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Our New Dunkin' Donuts Overlords Agreed To Save Retro Pink Donut Sign
It's a sweet, sweet win for Long Beach residents who were trying to save the iconic pale pink donut sign atop of the Original Grind that will soon be taken over by a Dunkin' Donuts franchise.
At last night's Long Beach Planning Committee hearing, representatives from Dunkin' Donuts' franchisee Frontier Restaurant Group decided at the last moment to save the 10-15 foot donut sign that was built back in the 1950s.
"We don’t want to be viewed as the guys who killed the doughnut," Dan Almquist, managing partner with Frontier Restaurant Group told the O.C. Register.
The donut was a fixture of the Original Grind coffee shop shop at 7th Ave. and Pacific Coast Highway, and originally was a Mrs. Chapman Angel Foods Donuts chain. Dunkin' Donuts, which plans to open in September, had plans to tear down the former shop and two other buildings to make way for a drive-through restaurant.
Massachusetts-based Dunkin' Donuts (which in the past had shops all over the U.S. except in the Golden State) plan to open 45 restaurants in SoCal come 2015 as part of their franchise expansion. Back in the day, they had a small presence back in California, but closed all their stores in the 1990s, according to the L.A. Times. Although it's not certain why Dunkin' Donuts hasn't tried to open shop in California again until recently, a NY Times article from 1995 talks about how Cambodian refugees had taken over the donut business in California and saturated the market. So, it's interesting Dunkin' Donuts is making the move now to expand here—and more ironic that they're preserving an iconic L.A. donut sign in the process.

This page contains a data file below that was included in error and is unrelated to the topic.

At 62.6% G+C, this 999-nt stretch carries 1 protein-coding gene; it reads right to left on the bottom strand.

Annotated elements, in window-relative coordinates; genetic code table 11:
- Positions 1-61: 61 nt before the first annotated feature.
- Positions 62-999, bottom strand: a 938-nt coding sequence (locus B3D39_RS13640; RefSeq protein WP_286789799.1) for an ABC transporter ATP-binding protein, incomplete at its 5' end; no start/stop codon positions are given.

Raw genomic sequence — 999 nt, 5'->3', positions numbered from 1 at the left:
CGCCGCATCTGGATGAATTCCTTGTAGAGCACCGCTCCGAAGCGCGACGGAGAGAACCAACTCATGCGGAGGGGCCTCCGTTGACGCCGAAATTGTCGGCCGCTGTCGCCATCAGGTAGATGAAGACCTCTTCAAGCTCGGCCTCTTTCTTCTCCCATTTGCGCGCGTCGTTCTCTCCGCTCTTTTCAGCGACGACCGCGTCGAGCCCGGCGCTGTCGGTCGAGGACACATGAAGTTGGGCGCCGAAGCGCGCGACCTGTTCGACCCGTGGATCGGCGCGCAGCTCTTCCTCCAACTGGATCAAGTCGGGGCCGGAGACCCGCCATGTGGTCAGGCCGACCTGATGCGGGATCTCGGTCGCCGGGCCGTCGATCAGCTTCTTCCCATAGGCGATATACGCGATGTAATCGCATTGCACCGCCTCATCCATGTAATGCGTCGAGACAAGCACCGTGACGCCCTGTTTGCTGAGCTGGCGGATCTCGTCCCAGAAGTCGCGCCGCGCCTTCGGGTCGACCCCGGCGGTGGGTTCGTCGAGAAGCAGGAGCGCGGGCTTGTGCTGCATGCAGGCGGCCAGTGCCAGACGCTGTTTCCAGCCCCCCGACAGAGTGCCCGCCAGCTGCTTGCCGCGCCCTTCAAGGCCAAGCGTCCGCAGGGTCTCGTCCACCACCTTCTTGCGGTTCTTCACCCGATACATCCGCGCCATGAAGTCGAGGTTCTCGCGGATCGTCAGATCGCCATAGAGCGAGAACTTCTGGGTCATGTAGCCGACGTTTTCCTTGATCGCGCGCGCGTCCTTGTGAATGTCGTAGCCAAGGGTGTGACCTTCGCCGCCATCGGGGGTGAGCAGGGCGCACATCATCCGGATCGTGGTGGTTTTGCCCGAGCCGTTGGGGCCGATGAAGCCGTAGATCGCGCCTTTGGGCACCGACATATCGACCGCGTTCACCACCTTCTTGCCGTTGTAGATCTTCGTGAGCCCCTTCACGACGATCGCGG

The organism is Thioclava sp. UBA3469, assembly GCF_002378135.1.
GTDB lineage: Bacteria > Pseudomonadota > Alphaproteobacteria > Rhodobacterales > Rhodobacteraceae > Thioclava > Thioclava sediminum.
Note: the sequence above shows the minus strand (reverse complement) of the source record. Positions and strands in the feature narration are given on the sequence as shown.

Dunkin' Donuts intended to give the doughnut to the city of Long Beach and the city promised to keep it safe in a warehouse, according to the Los Angeles Times. However, local residents and preservationists didn't want it to be hidden and forgotten about. A "Save the Giant Donut" Facebook sprung up on Feb. 4, and within a few days the page garnered over 1,700 likes.
Megan Rank, the social media manager for Retro Row, group of business owners who preserve the vintage shops on 4th Street, started the Facebook page. "You never know what is going to stir up the passions of people in Long Beach," Rank told LAist. "Whether it's the breakwater or a giant fiberglass doughnut, this is a community that is fiercely opinionated."
However, there are concerns raised about the integrity of the big donut structure, since it is made of fiberglass that hasn't been kept up over the years. "It’s a little sensitive from a safety standpoint," Almquist told the O.C. Register. "There’s been a lot of feedback to keep the heritage and incorporate a coffee cup in the doughnut. I don’t know what we’re dealing with. The integrity of the doughnut is pretty suspect."
Though, Almquist is working out a way to preserve the donut and incorporate it in the new Dunkin' Donuts restaurant.
Lynne Nikoletich Amyx's father, who has since died, built the historic donut sign. "My dad would have gotten a kick out of people wanting to save them, since they use them as landmarks to get around town," she told the O.C. Register.